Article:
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According to reports, consumer confidence bounced back after holiday spending.
The holiday season isn’t just bringing cheer this year, it’s bringing back consumer confidence in the American economy.
The Conference Board, a private research company, reported that Americans’ confidence in the economy bounced back to its highest level since July, following a successful shopping holiday weekend, the Associated Press reported. Consumer Confidence Index rose 15 points to 56.0, up from a dismal 40.9 in October, which was the lowest level since the recession. It was also the highest jump in confidence since July, which was at a level of 59.2, the AP reported.
Although the top reading is 90 on the Conference Board’s index, the number was encouraging of a successful holiday shopping season. This is especially good news as American home prices have dropped in September.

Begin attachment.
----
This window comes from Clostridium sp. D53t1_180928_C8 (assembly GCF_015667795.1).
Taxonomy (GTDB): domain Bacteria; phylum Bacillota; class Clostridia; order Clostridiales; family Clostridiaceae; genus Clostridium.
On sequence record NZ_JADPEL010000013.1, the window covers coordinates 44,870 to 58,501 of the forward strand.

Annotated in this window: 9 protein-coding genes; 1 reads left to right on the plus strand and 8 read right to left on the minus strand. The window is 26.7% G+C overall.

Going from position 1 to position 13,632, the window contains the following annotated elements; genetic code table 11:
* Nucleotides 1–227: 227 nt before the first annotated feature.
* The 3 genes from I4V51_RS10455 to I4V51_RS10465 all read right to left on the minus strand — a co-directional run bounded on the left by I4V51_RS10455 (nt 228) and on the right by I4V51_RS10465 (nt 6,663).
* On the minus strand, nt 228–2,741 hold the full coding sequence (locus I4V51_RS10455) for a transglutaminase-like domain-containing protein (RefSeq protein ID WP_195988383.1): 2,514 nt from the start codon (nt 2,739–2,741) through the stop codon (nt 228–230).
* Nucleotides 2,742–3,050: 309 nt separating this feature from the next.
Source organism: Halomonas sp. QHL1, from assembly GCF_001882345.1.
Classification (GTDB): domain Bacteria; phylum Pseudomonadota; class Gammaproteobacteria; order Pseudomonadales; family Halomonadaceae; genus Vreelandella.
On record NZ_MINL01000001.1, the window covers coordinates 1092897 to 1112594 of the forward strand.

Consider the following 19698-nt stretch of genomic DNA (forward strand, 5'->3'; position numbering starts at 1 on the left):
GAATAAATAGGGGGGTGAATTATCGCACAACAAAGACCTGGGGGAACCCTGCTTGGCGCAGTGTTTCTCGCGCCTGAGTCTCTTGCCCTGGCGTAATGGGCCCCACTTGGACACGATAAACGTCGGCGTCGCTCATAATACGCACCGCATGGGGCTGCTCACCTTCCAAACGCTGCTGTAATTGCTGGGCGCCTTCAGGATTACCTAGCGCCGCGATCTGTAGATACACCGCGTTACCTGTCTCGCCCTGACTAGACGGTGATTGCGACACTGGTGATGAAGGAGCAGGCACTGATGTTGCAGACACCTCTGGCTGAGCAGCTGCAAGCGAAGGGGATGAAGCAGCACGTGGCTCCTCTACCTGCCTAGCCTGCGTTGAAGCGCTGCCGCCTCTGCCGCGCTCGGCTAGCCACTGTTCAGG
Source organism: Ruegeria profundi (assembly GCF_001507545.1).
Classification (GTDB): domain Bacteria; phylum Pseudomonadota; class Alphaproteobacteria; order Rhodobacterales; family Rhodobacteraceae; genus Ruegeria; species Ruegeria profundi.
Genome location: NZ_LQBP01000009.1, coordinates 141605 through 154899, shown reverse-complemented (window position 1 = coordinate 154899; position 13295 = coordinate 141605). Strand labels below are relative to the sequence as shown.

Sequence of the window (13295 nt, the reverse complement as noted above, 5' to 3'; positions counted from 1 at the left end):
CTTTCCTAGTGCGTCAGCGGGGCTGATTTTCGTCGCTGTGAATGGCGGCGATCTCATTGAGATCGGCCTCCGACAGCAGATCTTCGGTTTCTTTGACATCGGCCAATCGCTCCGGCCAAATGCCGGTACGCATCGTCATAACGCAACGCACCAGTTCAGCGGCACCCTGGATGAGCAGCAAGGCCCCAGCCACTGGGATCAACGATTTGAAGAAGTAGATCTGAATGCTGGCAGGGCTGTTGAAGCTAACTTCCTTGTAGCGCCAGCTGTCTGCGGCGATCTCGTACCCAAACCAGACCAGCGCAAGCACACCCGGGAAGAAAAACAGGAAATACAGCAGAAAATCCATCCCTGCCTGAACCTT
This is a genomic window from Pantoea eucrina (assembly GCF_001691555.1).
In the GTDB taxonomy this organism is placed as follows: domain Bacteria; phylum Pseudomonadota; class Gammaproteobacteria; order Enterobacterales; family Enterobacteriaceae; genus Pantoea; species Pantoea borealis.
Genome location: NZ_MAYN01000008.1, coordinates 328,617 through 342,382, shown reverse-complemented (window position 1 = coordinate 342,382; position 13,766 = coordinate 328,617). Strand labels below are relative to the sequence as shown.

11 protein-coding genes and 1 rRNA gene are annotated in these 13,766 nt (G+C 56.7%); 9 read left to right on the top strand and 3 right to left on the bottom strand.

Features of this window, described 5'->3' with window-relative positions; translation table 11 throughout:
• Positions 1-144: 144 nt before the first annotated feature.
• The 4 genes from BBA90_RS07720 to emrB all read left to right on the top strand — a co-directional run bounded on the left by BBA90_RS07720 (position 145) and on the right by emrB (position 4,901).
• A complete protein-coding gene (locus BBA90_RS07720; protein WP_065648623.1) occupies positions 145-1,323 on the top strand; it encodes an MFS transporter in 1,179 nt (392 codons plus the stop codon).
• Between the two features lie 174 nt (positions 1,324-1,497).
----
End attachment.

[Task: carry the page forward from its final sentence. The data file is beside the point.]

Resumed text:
Read more at GlobalPost: Black Friday sales set record
The index still remains historically low and is still not quite at its peak of 72 seen in February, Reuters reported.
"This is a huge rise in consumer confidence. It gets us back to second-quarter levels and further underscores the dramatic move that we've seen in consumer spending," said Lindsey Piegza, economist at FTN Financial in New York, Reuters reported. "Generally when the consumer becomes happier, more confident, they're generally more likely to dip their toes back into spending."
The boost of confidence may help sales during the holiday season, which accounts for as much as 40 percent of retailers’ annual revenue, Bloomberg BusinessWeek reported. Following the report’s release, stocks gained during morning training.
"I'm surprised that we're surprised and that markets got such a nice pop on it,” said Phil Flynn, senior market analyst with PFG Best in Chicago, Reuters reported. “But all you had to do was look at Black Friday sales to see that it would be strong.”
Read more at GlobalPost: US stocks jump following Black Friday